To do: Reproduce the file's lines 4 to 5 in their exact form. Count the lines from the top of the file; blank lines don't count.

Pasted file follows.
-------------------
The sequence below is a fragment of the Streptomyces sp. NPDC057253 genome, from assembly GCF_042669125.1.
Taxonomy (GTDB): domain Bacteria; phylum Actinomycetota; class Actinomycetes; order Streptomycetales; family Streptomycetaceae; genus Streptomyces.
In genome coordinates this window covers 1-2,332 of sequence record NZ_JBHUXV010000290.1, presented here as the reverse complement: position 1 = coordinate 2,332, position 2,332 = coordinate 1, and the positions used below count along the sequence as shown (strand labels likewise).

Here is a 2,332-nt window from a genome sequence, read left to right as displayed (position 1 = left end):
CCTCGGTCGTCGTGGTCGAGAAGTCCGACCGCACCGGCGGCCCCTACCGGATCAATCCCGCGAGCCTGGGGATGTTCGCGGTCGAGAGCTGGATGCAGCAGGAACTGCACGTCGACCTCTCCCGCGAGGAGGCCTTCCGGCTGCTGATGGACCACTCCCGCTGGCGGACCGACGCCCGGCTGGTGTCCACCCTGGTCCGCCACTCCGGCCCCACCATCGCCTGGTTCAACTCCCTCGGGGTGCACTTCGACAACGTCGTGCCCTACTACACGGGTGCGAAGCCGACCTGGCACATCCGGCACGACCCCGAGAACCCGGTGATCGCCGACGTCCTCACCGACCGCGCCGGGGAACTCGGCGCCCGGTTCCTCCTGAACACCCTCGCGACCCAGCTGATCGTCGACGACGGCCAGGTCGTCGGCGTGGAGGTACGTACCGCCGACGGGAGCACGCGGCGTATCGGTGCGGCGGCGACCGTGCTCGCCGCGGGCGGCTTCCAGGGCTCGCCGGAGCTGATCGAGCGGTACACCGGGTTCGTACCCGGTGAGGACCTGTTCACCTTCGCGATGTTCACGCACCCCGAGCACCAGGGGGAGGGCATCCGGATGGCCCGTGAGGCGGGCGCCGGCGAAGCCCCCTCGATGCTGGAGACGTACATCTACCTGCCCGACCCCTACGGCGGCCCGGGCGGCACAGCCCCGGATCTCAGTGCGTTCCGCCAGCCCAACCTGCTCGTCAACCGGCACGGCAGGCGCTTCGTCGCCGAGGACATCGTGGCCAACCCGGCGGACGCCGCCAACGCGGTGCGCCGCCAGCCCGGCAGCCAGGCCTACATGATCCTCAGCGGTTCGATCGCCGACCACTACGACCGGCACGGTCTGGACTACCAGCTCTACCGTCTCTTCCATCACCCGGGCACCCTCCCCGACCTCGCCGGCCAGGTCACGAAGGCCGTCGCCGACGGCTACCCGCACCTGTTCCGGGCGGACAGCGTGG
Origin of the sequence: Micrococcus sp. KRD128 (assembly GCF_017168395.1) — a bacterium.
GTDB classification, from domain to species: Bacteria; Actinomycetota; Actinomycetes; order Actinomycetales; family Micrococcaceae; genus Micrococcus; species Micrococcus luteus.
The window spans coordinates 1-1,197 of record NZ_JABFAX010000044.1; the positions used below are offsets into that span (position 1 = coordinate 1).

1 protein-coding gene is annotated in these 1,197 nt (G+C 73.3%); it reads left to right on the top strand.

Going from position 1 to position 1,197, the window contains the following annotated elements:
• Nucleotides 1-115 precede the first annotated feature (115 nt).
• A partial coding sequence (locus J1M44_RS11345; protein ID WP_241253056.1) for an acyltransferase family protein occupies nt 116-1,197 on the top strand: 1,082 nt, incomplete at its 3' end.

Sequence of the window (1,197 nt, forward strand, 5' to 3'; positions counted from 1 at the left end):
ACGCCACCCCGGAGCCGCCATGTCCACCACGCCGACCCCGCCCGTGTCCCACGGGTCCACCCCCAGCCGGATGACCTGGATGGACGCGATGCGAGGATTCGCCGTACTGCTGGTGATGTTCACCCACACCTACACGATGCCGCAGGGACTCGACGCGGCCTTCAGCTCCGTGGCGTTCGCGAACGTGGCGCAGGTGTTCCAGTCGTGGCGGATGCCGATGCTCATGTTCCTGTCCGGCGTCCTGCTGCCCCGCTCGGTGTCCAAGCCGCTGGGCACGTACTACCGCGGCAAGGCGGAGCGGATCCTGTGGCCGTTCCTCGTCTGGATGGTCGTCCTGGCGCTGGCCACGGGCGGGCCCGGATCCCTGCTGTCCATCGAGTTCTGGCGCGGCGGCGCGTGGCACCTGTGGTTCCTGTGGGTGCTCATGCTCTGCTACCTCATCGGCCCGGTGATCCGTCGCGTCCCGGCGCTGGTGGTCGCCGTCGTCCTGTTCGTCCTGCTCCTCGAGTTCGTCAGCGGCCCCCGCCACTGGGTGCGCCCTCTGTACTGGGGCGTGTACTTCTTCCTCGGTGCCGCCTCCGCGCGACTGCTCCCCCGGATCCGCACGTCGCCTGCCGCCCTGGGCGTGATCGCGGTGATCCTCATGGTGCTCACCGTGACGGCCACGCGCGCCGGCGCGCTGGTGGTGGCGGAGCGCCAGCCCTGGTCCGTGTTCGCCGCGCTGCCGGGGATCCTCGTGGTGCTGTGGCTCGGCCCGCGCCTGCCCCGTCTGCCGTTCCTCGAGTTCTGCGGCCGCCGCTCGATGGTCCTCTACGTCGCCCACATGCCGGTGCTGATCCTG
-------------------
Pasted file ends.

Here is a 2,332-nt window from a genome sequence, read left to right as displayed (position 1 = left end):
CCTCGGTCGTCGTGGTCGAGAAGTCCGACCGCACCGGCGGCCCCTACCGGATCAATCCCGCGAGCCTGGGGATGTTCGCGGTCGAGAGCTGGATGCAGCAGGAACTGCACGTCGACCTCTCCCGCGAGGAGGCCTTCCGGCTGCTGATGGACCACTCCCGCTGGCGGACCGACGCCCGGCTGGTGTCCACCCTGGTCCGCCACTCCGGCCCCACCATCGCCTGGTTCAACTCCCTCGGGGTGCACTTCGACAACGTCGTGCCCTACTACACGGGTGCGAAGCCGACCTGGCACATCCGGCACGACCCCGAGAACCCGGTGATCGCCGACGTCCTCACCGACCGCGCCGGGGAACTCGGCGCCCGGTTCCTCCTGAACACCCTCGCGACCCAGCTGATCGTCGACGACGGCCAGGTCGTCGGCGTGGAGGTACGTACCGCCGACGGGAGCACGCGGCGTATCGGTGCGGCGGCGACCGTGCTCGCCGCGGGCGGCTTCCAGGGCTCGCCGGAGCTGATCGAGCGGTACACCGGGTTCGTACCCGGTGAGGACCTGTTCACCTTCGCGATGTTCACGCACCCCGAGCACCAGGGGGAGGGCATCCGGATGGCCCGTGAGGCGGGCGCCGGCGAAGCCCCCTCGATGCTGGAGACGTACATCTACCTGCCCGACCCCTACGGCGGCCCGGGCGGCACAGCCCCGGATCTCAGTGCGTTCCGCCAGCCCAACCTGCTCGTCAACCGGCACGGCAGGCGCTTCGTCGCCGAGGACATCGTGGCCAACCCGGCGGACGCCGCCAACGCGGTGCGCCGCCAGCCCGGCAGCCAGGCCTACATGATCCTCAGCGGTTCGATCGCCGACCACTACGACCGGCACGGTCTGGACTACCAGCTCTACCGTCTCTTCCATCACCCGGGCACCCTCCCCGACCTCGCCGGCCAGGTCACGAAGGCCGTCGCCGACGGCTACCCGCACCTGTTCCGGGCGGACAGCGTGG